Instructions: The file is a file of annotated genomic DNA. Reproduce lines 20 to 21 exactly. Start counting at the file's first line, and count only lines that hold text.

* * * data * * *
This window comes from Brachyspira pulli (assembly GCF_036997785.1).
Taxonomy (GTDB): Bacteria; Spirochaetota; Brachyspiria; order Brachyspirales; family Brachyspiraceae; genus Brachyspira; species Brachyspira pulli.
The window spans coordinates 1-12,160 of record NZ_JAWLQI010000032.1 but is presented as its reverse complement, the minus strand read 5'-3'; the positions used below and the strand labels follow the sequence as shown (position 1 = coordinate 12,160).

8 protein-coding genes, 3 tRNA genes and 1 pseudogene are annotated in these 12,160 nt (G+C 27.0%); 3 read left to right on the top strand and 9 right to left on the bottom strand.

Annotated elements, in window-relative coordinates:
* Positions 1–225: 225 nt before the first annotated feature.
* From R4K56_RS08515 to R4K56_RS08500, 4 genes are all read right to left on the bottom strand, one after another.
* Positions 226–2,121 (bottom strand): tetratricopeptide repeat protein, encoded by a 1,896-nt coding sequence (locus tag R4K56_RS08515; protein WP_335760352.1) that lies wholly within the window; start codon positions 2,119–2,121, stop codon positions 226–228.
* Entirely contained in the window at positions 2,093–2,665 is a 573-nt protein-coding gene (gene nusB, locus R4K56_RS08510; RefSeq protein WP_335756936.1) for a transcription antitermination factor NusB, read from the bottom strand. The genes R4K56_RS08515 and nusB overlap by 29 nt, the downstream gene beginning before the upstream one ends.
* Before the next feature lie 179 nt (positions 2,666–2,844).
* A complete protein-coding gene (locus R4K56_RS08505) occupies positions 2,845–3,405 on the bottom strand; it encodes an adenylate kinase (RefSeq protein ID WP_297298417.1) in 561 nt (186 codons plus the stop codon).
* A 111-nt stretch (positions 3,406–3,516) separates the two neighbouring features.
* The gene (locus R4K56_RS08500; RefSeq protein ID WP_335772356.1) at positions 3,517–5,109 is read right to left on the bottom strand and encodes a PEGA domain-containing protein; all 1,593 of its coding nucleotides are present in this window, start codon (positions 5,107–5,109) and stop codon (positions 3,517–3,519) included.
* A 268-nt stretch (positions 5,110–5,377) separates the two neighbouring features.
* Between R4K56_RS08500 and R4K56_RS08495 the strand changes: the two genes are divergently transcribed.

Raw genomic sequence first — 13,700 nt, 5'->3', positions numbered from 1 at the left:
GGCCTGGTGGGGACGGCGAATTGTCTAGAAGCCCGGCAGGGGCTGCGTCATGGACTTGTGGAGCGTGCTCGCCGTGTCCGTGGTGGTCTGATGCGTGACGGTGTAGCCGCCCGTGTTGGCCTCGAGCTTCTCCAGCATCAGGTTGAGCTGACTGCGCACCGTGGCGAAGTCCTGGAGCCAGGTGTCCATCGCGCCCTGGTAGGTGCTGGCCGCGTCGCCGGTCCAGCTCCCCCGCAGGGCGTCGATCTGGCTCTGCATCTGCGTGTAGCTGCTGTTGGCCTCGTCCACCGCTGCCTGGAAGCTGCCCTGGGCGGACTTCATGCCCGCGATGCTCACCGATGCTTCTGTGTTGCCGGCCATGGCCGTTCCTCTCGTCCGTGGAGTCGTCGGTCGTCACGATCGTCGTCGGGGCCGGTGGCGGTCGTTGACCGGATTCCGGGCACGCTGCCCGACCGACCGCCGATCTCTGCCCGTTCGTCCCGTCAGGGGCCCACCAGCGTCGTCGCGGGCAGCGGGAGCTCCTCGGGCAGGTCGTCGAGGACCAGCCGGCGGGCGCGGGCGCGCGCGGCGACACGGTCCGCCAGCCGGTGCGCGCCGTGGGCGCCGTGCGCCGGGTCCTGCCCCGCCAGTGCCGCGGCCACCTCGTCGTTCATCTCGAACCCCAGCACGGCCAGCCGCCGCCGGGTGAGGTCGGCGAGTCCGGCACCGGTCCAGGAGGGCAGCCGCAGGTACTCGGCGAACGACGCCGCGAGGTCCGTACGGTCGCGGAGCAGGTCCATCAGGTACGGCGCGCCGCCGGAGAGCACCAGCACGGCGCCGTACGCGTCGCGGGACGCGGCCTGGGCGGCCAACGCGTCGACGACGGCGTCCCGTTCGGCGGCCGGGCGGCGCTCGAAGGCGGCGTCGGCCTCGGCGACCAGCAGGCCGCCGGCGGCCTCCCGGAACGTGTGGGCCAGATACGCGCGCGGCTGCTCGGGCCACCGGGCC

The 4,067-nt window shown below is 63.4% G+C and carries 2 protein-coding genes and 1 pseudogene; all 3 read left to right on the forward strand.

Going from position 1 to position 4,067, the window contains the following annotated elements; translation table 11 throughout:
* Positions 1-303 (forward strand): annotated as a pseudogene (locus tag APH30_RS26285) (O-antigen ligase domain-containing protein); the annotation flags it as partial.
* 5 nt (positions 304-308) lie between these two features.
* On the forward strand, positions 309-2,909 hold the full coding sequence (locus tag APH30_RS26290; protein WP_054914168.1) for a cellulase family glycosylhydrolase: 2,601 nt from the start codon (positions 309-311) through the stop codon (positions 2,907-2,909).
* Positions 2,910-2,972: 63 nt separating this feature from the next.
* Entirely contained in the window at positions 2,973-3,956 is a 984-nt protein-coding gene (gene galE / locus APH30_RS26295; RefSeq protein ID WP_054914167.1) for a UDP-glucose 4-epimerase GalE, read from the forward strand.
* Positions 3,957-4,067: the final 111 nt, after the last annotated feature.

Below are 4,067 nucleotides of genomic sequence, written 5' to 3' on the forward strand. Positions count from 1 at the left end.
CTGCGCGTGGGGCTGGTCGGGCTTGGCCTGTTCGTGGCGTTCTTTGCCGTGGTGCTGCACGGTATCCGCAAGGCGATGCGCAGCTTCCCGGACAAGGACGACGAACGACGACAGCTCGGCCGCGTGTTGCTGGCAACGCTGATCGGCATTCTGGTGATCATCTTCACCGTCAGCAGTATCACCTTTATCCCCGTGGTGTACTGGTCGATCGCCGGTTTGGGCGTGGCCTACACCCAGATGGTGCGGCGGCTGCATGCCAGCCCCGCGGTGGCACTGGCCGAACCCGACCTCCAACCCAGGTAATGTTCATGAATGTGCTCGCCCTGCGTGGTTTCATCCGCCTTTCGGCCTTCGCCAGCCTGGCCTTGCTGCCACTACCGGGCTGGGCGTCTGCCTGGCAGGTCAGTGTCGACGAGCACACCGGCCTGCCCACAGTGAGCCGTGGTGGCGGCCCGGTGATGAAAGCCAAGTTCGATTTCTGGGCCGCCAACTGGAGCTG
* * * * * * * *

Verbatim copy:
* Positions 1-303 (forward strand): annotated as a pseudogene (locus tag APH30_RS26285) (O-antigen ligase domain-containing protein); the annotation flags it as partial.
* 5 nt (positions 304-308) lie between these two features.